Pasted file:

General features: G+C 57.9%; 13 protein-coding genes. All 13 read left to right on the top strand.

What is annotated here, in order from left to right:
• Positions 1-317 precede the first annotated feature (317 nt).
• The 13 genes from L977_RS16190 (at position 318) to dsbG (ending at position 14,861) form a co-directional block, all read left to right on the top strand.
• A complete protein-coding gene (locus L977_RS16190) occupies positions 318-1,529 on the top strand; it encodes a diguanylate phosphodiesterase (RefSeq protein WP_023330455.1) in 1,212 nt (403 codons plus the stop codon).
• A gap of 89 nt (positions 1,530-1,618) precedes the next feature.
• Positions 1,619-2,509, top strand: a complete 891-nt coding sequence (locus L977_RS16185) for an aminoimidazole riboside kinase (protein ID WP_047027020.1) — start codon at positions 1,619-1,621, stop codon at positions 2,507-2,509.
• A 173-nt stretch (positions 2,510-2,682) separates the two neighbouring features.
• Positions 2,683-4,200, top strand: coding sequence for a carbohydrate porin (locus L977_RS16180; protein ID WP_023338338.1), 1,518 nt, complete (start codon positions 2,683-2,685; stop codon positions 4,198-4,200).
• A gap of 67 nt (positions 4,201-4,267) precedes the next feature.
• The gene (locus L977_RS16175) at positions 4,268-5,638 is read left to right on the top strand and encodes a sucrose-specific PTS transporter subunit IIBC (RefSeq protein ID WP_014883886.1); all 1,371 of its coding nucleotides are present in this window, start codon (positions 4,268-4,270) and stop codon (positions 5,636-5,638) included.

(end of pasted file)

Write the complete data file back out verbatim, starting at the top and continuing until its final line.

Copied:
General features: G+C 57.9%; 13 protein-coding genes. All 13 read left to right on the top strand.

What is annotated here, in order from left to right:
• Positions 1-317 precede the first annotated feature (317 nt).
• The 13 genes from L977_RS16190 (at position 318) to dsbG (ending at position 14,861) form a co-directional block, all read left to right on the top strand.
• A complete protein-coding gene (locus L977_RS16190) occupies positions 318-1,529 on the top strand; it encodes a diguanylate phosphodiesterase (RefSeq protein WP_023330455.1) in 1,212 nt (403 codons plus the stop codon).
• A gap of 89 nt (positions 1,530-1,618) precedes the next feature.
• Positions 1,619-2,509, top strand: a complete 891-nt coding sequence (locus L977_RS16185) for an aminoimidazole riboside kinase (protein ID WP_047027020.1) — start codon at positions 1,619-1,621, stop codon at positions 2,507-2,509.
• A 173-nt stretch (positions 2,510-2,682) separates the two neighbouring features.
• Positions 2,683-4,200, top strand: coding sequence for a carbohydrate porin (locus L977_RS16180; protein ID WP_023338338.1), 1,518 nt, complete (start codon positions 2,683-2,685; stop codon positions 4,198-4,200).
• A gap of 67 nt (positions 4,201-4,267) precedes the next feature.
• The gene (locus L977_RS16175) at positions 4,268-5,638 is read left to right on the top strand and encodes a sucrose-specific PTS transporter subunit IIBC (RefSeq protein ID WP_014883886.1); all 1,371 of its coding nucleotides are present in this window, start codon (positions 4,268-4,270) and stop codon (positions 5,636-5,638) included.